Looking for a June “festival” activity that doesn’t involve broiling in the sun and suffering heat stroke? In its 23rd season, the Immanuel and Helen Olshan Texas Music Festival (TMF) brings conductors, faculty, and performers to the University of Houston’s Moores School of Music. During June, Houstonians can enjoy a month of reasonably priced concerts, recitals, and performances of all shapes and sizes, finding relief from the heat while hearing today’s rising stars of classical music.
TMF is funded in large part through the generosity of the Olshans, two Houstonians who combined their passions for music and education. This couple loved attending summer music gatherings in Colorado and New England, so they decided that Houston needed its own summer musical offering.
The festival’s general and artistic director, Alan Austin, is a nearly native Houstonian with close connections to UH. Originally from North Carolina, the openly gay Austin came to the university to study with legendary violin teacher (and 50-year faculty member) Fredell Lack. With the encouragement of his teacher, Austin participated in the very first TMF festival in 1990. “My initial exposure to TMF was as a student. I played in the orchestra during the festival’s inaugural year,” Austin says.
“After graduating, I performed with many professional groups here, did some private teaching, and then in 1997 became the festival director. I had always wanted to do something that enabled me to combine performing, arts administration, and education. Since many of my former professors and colleagues taught and performed at the festival, I’d always felt very connected to it. This was a perfect opportunity for me.”
TMF had begun to jettison its “regional music festival” label by 1997, and was gaining prominence on a national level. “When I came to TMF I wanted to promote the festival as more of an international event,” Austin says. “As the result of the efforts of many people, that is now the norm. We bring conductors who regularly work with well-known orchestras—and the same can said of our soloists. It’s great for our students to see and collaborate with performers of this stature.”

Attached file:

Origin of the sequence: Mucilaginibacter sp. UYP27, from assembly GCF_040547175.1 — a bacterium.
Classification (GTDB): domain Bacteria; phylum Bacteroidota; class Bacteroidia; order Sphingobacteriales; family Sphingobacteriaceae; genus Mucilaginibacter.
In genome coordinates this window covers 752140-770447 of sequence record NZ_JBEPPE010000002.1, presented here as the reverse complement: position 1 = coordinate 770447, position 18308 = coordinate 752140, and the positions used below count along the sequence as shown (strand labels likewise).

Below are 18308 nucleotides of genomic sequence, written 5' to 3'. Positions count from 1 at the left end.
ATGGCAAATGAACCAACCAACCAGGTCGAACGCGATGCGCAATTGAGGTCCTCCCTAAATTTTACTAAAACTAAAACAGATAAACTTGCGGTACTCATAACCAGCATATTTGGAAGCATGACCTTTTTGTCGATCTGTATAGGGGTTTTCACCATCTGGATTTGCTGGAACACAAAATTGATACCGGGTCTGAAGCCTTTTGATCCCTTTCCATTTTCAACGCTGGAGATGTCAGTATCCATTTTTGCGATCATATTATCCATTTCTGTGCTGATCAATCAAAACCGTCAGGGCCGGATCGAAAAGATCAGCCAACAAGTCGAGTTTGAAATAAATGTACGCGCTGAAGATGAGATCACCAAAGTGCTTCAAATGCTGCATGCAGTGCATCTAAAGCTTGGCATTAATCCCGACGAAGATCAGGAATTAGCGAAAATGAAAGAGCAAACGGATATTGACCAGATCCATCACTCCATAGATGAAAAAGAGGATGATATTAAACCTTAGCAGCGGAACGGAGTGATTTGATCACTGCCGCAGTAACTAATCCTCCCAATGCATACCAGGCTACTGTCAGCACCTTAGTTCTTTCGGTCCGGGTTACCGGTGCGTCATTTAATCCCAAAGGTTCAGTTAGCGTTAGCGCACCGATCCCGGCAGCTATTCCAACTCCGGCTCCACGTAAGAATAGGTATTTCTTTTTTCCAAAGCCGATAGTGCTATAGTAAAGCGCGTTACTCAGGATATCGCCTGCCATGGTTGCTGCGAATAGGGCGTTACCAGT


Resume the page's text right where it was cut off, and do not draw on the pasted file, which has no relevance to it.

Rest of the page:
This journey to prominence has taken time to accomplish, but Houston now hosts a summer music festival that nearly rivals those in Aspen or Tanglewood. “As our reputation has increased, conductors and faculty report that our students are among the best they have ever worked with. Conductors find the enthusiasm of our players refreshing and invigorating. Similarly, the faculty we bring are unique—singularly committed to this endeavor. They are teachers who want to invest time in educating students as well as provide them with an amazing performance experience.”
The festival consists of two main parts—an orchestral institute that showcases college-age students on the cusp of careers in music, and an opera program that focuses on “bel canto” singing. One hundred students are chosen from 400 applicants each year, many coming from the finest music schools in the country. Each student receives a scholarship and attends the month-long festival at no cost. “While here, students perform an orchestral concert every week,” Austin says. “Each time, they work with a new conductor. This is the core focus of our program.”
This year’s orchestral series, which highlights major works, opens on Saturday, June 9,with conductor Franz Anton Krager leading the festival orchestra, soloists, and the Houston Symphony Chorus in Beethoven’s stirring Ninth Symphony. Four subsequent Saturday evenings bring major works by Debussy, Strauss, Brahms, and others. Rarely heard gems presented this year include Erich Wolfgang Korngold’s lushly charming Violin Concerto and English composer Ralph Vaughan Williams’s funky and lyrical Tuba Concerto featuring long-time Houston Symphony principal tubist David Kirk. All orchestral concerts take place in the well-air-conditioned UH Moores Opera House just off Cullen Boulevard at Entrance 16, where ample free parking is available.
In addition to symphonic pieces, there is a wealth of other music-making—six concerts for classical guitar enthusiasts, four concerts showcasing TMF faculty playing chamber music, and a series for young pianists, chamber players, and singers. “This year we are very excited to have famed American soprano Ruth Ann Swenson on our faculty for this program. Her technique, familiarity with bel canto roles, and extensive knowledge about the operatic world make her an exceptional choice for the TMF,” Austin says. Swenson has appeared in most of the world’s opera houses and was, until recently, a regular at New York’s Metropolitan Opera.
Maturing into adulthood, TMF has now achieved musical acclaim. Director Austin proudly recounts what he hears from colleagues: “Conductors who come here to work with us say that the TMF is on a par with all of the national and international festivals at which they conduct.”
The festival runs from June 4 through July 1. For tickets and information, call 713/743-3313 or visit tmf.uh.edu.
Rich Arenschieldt is a frequent contributor to OutSmart magazine.